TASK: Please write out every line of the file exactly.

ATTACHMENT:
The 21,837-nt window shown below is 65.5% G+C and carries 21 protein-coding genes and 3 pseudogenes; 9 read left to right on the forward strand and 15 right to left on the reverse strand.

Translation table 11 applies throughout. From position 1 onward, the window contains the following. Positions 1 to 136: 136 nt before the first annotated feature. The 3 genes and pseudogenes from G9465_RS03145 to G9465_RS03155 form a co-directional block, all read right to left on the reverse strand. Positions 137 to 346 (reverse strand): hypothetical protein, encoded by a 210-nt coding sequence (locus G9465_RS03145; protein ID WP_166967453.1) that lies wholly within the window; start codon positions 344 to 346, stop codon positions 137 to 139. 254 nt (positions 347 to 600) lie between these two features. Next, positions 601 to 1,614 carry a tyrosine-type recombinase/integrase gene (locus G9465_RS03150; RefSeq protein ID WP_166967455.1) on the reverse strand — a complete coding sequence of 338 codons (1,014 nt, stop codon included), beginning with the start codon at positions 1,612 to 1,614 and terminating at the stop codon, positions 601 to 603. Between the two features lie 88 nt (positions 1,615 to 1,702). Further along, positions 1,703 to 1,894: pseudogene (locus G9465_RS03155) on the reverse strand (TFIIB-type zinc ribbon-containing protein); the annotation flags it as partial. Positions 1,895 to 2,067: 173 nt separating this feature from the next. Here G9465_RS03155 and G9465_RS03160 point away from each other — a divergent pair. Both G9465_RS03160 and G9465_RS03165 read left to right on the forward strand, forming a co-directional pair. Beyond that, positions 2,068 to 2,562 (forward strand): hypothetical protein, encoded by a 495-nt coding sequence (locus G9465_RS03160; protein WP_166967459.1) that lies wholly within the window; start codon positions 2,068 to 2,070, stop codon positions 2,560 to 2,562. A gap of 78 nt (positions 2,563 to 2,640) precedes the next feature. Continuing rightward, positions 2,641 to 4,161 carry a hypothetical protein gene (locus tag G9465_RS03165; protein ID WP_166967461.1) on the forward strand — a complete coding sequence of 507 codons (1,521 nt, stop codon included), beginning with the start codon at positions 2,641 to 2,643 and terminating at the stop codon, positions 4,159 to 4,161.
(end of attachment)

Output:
The 21,837-nt window shown below is 65.5% G+C and carries 21 protein-coding genes and 3 pseudogenes; 9 read left to right on the forward strand and 15 right to left on the reverse strand.

Translation table 11 applies throughout. From position 1 onward, the window contains the following. Positions 1 to 136: 136 nt before the first annotated feature. The 3 genes and pseudogenes from G9465_RS03145 to G9465_RS03155 form a co-directional block, all read right to left on the reverse strand. Positions 137 to 346 (reverse strand): hypothetical protein, encoded by a 210-nt coding sequence (locus G9465_RS03145; protein ID WP_166967453.1) that lies wholly within the window; start codon positions 344 to 346, stop codon positions 137 to 139. 254 nt (positions 347 to 600) lie between these two features. Next, positions 601 to 1,614 carry a tyrosine-type recombinase/integrase gene (locus G9465_RS03150; RefSeq protein ID WP_166967455.1) on the reverse strand — a complete coding sequence of 338 codons (1,014 nt, stop codon included), beginning with the start codon at positions 1,612 to 1,614 and terminating at the stop codon, positions 601 to 603. Between the two features lie 88 nt (positions 1,615 to 1,702). Further along, positions 1,703 to 1,894: pseudogene (locus G9465_RS03155) on the reverse strand (TFIIB-type zinc ribbon-containing protein); the annotation flags it as partial. Positions 1,895 to 2,067: 173 nt separating this feature from the next. Here G9465_RS03155 and G9465_RS03160 point away from each other — a divergent pair. Both G9465_RS03160 and G9465_RS03165 read left to right on the forward strand, forming a co-directional pair. Beyond that, positions 2,068 to 2,562 (forward strand): hypothetical protein, encoded by a 495-nt coding sequence (locus G9465_RS03160; protein WP_166967459.1) that lies wholly within the window; start codon positions 2,068 to 2,070, stop codon positions 2,560 to 2,562. A gap of 78 nt (positions 2,563 to 2,640) precedes the next feature. Continuing rightward, positions 2,641 to 4,161 carry a hypothetical protein gene (locus tag G9465_RS03165; protein ID WP_166967461.1) on the forward strand — a complete coding sequence of 507 codons (1,521 nt, stop codon included), beginning with the start codon at positions 2,641 to 2,643 and terminating at the stop codon, positions 4,159 to 4,161.